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Parents’ Concerns About the Inclusion of Engineering Education in P-12 Classrooms

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Conference

2012 ASEE Annual Conference & Exposition

Location

San Antonio, Texas

Publication Date

June 10, 2012

Start Date

June 10, 2012

End Date

June 13, 2012

ISSN

2153-5965

Conference Session

Factors Impacting Engineering Career Choices, Including Engaging Families

Tagged Division

K-12 & Pre-College Engineering

Page Count

17

Page Numbers

25.1025.1 - 25.1025.17

DOI

10.18260/1-2--21782

Permanent URL

https://peer.asee.org/21782

Download Count

228

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Paper Authors

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Juyeon Y. Kluin Purdue University

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Juyeon Kluin is a Research Associate at the Institute for P-12 Engineering Research and Learning (INSPIRE) at Purdue University's School of Engineering Education. For the past three years,Kluin has researched in the followings: assessment, motivation theory in learning, parents' role in engineering education, and measurement issues in educational research.

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Monica E. Cardella Purdue University, West Lafayette Orcid 16x16 orcid.org/0000-0002-4229-6183

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Monica E. Cardella is an Assistant Professor of engineering education at Purdue University and is the Director for Informal Learning Environments Research for INSPIRE (the Institute for P-12 Engineering Research and Learning). She was previously the Director of Assessment Research for INSPIRE. Her research interests include children's early engineering interests, parents' roles in pre-college engineering education, informal learning environments for engineering learning, and engineering design thinking.

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Abstract

Parents’ Concerns about the Inclusion of Engineering Education in P-12 ClassroomsAbstract There has been much interest and effort put into bringing engineering education into pre-kindergarten through 12th (P-12) grade classrooms. This is not only because engineering hasbeen shown to facilitate learning in other courses, such as science and mathematics, but alsobecause it stimulates students’ interests in engineering and ultimately plays an important role inrecruiting future engineers. At the same time, it is clear that students are influenced by factors intheir surrounding environment; among these factors, parents/caregivers are one of the strongestinfluences in forming students’ interests in learning and their perceptions of engineering. To thisend, this study seeks to investigate parents’ concerns and suggestions regarding the inclusion ofengineering education in P-12 classrooms. We conducted semi-structured interviews with parents/caregivers (N=10), from a widerange of geographic and socioeconomic backgrounds, who have children currently in P-12grades to inform the design of an instrument to investigate parents’ perceptions of P-12engineering education. Results from the interviews were used to refine the survey questions.Sixty-nine parents/caregivers then participated in the survey and shared their thoughts about theinclusion of engineering education in their children’s classrooms. The interviews and surveywere used to investigate four main research questions: a) Are parents aware of any P-12classrooms including engineering related activities? b) What kinds of concerns or suggestionsdo parents have regarding the inclusion of engineering in P-12 classrooms? c) Are parentsinterested in receiving any information regarding engineering education for their children? d) Ifyes, by what means do they prefer to receive that information? The data from interview transcripts and written survey responses was systematicallyanalyzed through both quantitative and qualitative content analysis. In particular, a summativecontent analysis approach using manifest content analysis, rather than latent content analysis,was selected due to the characteristics of the data. Manifest content analysis refers to analyzing aparticular word or content by counting the usage frequency of that keyword or content, whilelatent content analysis focuses on underlying meanings of the words or the content. The resultsshow that parents/caregivers are primarily concerned with teachers’ ability to teach engineeringto their students. Parents/caregivers also suggested engineering pedagogy that is integrated intoexisting courses, because they wish engineering to not add any burdens to their children atschool. The work presented in this paper has many implications. Not only does this studyprovide further insights into parents/caregivers’ perceptions regarding engineering educationinclusion in classrooms, but it also provides examples of both quantitative and qualitative contentanalysis approaches.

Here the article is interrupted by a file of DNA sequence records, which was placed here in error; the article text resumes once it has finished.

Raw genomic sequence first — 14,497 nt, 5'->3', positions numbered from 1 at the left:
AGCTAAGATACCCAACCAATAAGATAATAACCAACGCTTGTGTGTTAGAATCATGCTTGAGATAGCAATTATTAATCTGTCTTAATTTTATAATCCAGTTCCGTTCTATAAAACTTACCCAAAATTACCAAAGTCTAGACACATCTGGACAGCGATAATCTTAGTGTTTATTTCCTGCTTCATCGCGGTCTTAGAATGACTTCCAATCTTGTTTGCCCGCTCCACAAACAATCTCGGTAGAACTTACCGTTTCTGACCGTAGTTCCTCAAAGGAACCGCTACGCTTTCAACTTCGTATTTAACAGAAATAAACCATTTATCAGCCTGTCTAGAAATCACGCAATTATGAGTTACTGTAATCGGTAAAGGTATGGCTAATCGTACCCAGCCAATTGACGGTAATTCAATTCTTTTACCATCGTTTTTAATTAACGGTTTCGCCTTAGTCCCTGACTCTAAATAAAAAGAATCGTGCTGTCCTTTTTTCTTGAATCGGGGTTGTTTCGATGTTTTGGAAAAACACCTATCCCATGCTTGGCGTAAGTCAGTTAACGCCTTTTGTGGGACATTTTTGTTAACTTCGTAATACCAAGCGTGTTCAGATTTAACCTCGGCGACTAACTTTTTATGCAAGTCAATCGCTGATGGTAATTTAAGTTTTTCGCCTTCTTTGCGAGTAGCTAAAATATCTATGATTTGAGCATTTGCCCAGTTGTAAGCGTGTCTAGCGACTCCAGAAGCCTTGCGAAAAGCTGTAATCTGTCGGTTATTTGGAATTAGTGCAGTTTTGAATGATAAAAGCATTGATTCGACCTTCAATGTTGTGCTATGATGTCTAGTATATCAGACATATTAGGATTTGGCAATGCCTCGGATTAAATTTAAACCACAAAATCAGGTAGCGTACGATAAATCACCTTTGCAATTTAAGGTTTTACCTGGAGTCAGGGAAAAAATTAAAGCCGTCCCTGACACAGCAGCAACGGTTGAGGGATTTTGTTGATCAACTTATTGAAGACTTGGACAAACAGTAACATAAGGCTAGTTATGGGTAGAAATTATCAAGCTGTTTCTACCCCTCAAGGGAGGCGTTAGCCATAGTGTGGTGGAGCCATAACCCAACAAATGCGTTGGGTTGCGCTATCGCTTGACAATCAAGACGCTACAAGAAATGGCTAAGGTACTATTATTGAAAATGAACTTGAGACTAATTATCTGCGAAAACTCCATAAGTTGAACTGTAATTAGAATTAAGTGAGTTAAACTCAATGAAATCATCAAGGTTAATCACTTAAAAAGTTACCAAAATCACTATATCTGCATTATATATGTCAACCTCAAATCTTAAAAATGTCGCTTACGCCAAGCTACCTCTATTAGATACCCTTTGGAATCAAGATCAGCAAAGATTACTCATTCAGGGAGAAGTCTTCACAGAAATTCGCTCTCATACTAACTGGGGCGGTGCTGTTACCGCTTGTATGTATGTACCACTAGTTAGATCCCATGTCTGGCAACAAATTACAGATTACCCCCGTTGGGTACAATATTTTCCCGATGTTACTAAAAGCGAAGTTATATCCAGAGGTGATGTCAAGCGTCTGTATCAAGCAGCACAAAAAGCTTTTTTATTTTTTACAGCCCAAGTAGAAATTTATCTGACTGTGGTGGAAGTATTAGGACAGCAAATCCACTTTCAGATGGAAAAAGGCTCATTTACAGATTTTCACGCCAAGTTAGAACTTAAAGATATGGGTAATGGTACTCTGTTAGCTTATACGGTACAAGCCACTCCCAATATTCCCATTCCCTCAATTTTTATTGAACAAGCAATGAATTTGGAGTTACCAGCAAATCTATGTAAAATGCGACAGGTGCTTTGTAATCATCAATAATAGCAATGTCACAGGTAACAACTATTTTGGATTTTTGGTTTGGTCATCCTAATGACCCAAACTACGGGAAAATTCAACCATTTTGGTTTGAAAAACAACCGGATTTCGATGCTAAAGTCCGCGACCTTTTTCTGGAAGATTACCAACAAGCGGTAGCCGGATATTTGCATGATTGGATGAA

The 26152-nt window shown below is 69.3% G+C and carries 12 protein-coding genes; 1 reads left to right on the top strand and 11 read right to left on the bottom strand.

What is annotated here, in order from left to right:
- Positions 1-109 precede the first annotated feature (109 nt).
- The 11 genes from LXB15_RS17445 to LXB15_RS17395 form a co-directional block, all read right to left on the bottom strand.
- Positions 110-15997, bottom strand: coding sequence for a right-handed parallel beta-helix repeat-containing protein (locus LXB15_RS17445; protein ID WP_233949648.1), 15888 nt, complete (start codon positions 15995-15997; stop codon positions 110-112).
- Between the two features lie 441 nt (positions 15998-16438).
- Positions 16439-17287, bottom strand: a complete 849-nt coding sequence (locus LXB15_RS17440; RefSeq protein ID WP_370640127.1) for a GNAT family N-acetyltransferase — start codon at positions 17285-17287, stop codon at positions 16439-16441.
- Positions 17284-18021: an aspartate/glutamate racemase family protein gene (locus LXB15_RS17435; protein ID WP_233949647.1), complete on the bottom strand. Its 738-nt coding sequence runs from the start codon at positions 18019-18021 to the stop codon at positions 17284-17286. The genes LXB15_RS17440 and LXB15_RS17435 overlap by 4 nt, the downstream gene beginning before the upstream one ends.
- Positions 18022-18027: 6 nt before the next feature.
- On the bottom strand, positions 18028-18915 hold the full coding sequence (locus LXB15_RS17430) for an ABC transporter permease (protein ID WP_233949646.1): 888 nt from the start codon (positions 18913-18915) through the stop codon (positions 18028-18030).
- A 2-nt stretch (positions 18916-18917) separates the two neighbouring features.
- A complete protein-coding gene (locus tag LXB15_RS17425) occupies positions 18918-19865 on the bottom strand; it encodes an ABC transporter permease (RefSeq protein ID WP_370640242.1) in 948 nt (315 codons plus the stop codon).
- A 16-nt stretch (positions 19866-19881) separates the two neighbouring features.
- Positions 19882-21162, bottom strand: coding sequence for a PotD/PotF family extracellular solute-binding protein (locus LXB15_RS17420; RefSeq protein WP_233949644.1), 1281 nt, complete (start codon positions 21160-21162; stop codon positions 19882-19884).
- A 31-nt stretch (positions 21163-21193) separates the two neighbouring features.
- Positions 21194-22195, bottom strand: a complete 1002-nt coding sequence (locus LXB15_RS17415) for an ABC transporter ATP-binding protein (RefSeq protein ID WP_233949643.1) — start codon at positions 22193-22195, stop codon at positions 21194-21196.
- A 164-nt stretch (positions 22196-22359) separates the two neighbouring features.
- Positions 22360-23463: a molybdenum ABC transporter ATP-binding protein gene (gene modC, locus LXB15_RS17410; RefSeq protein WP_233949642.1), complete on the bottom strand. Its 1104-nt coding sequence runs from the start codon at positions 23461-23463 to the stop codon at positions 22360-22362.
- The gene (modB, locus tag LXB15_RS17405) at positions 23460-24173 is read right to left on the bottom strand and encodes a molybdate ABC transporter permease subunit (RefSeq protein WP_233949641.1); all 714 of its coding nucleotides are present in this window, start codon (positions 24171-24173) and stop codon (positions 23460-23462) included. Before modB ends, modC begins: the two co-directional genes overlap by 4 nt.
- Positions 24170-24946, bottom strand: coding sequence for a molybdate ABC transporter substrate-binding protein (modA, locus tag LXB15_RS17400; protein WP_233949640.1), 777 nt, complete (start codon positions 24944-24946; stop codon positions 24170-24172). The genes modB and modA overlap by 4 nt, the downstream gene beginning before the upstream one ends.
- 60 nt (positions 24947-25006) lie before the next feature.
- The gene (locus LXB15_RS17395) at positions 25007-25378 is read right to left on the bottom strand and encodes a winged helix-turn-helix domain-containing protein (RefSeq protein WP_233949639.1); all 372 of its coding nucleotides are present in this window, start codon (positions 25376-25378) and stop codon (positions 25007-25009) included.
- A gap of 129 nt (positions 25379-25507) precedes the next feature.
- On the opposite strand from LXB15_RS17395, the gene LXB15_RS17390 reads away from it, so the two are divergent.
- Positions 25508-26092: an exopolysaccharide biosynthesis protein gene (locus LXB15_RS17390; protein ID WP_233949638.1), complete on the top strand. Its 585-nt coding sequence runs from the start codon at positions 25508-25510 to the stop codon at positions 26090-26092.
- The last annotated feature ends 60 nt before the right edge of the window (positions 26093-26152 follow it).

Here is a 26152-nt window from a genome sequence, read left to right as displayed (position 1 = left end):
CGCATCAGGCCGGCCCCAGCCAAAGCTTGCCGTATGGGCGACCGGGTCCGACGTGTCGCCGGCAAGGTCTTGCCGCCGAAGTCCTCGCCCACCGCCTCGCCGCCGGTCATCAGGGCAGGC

Kluin, J. Y., & Cardella, M. E. (2012, June), Parents’ Concerns About the Inclusion of Engineering Education in P-12 Classrooms Paper presented at 2012 ASEE Annual Conference & Exposition, San Antonio, Texas. 10.18260/1-2--21782

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